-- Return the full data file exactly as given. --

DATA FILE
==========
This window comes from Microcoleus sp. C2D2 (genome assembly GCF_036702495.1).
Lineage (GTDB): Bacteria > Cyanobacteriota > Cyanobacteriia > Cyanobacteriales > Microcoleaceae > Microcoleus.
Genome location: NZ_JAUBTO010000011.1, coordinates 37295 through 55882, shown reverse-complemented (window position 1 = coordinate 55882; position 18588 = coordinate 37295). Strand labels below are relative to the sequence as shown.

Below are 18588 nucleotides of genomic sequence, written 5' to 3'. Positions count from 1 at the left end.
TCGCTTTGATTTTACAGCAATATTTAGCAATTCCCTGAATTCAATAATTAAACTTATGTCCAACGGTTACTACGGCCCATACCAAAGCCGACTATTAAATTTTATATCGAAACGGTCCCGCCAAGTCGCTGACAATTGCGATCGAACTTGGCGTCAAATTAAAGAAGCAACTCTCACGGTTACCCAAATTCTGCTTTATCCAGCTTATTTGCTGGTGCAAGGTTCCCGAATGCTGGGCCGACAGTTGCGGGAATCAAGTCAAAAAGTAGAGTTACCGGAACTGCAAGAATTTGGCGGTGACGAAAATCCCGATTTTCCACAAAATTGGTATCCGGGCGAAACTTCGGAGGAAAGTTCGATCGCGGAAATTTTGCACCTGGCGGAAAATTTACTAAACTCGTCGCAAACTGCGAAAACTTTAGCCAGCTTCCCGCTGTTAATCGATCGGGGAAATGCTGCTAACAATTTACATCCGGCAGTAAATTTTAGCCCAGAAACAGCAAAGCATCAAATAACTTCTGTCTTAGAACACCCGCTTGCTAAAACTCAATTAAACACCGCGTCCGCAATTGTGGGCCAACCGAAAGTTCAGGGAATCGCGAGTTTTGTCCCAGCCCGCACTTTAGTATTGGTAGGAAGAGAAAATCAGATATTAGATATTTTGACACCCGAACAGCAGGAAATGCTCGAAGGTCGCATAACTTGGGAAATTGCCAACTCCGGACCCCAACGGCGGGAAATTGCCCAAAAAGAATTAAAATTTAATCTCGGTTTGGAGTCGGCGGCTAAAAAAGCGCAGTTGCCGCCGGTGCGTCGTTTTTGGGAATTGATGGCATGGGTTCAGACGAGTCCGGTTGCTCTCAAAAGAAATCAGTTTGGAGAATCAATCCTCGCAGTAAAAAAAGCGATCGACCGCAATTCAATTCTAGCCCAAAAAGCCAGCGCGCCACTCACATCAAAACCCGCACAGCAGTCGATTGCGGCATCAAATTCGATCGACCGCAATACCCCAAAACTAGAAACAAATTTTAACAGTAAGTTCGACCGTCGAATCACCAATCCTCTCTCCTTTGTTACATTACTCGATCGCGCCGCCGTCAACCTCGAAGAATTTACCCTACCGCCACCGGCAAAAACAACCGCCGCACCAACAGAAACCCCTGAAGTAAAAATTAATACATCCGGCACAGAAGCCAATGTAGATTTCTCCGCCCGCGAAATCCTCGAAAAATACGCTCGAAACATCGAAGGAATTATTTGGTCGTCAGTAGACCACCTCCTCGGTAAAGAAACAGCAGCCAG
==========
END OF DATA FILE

This window comes from Microcoleus sp. C2D2 (genome assembly GCF_036702495.1).
Lineage (GTDB): Bacteria > Cyanobacteriota > Cyanobacteriia > Cyanobacteriales > Microcoleaceae > Microcoleus.
Genome location: NZ_JAUBTO010000011.1, coordinates 37295 through 55882, shown reverse-complemented (window position 1 = coordinate 55882; position 18588 = coordinate 37295). Strand labels below are relative to the sequence as shown.

Below are 18588 nucleotides of genomic sequence, written 5' to 3'. Positions count from 1 at the left end.
TCGCTTTGATTTTACAGCAATATTTAGCAATTCCCTGAATTCAATAATTAAACTTATGTCCAACGGTTACTACGGCCCATACCAAAGCCGACTATTAAATTTTATATCGAAACGGTCCCGCCAAGTCGCTGACAATTGCGATCGAACTTGGCGTCAAATTAAAGAAGCAACTCTCACGGTTACCCAAATTCTGCTTTATCCAGCTTATTTGCTGGTGCAAGGTTCCCGAATGCTGGGCCGACAGTTGCGGGAATCAAGTCAAAAAGTAGAGTTACCGGAACTGCAAGAATTTGGCGGTGACGAAAATCCCGATTTTCCACAAAATTGGTATCCGGGCGAAACTTCGGAGGAAAGTTCGATCGCGGAAATTTTGCACCTGGCGGAAAATTTACTAAACTCGTCGCAAACTGCGAAAACTTTAGCCAGCTTCCCGCTGTTAATCGATCGGGGAAATGCTGCTAACAATTTACATCCGGCAGTAAATTTTAGCCCAGAAACAGCAAAGCATCAAATAACTTCTGTCTTAGAACACCCGCTTGCTAAAACTCAATTAAACACCGCGTCCGCAATTGTGGGCCAACCGAAAGTTCAGGGAATCGCGAGTTTTGTCCCAGCCCGCACTTTAGTATTGGTAGGAAGAGAAAATCAGATATTAGATATTTTGACACCCGAACAGCAGGAAATGCTCGAAGGTCGCATAACTTGGGAAATTGCCAACTCCGGACCCCAACGGCGGGAAATTGCCCAAAAAGAATTAAAATTTAATCTCGGTTTGGAGTCGGCGGCTAAAAAAGCGCAGTTGCCGCCGGTGCGTCGTTTTTGGGAATTGATGGCATGGGTTCAGACGAGTCCGGTTGCTCTCAAAAGAAATCAGTTTGGAGAATCAATCCTCGCAGTAAAAAAAGCGATCGACCGCAATTCAATTCTAGCCCAAAAAGCCAGCGCGCCACTCACATCAAAACCCGCACAGCAGTCGATTGCGGCATCAAATTCGATCGACCGCAATACCCCAAAACTAGAAACAAATTTTAACAGTAAGTTCGACCGTCGAATCACCAATCCTCTCTCCTTTGTTACATTACTCGATCGCGCCGCCGTCAACCTCGAAGAATTTACCCTACCGCCACCGGCAAAAACAACCGCCGCACCAACAGAAACCCCTGAAGTAAAAATTAATACATCCGGCACAGAAGCCAATGTAGATTTCTCCGCCCGCGAAATCCTCGAAAAATACGCTCGAAACATCGAAGGAATTATTTGGTCGTCAGTAGACCACCTCCTCGGTAAAGAAACAGCAGCCAG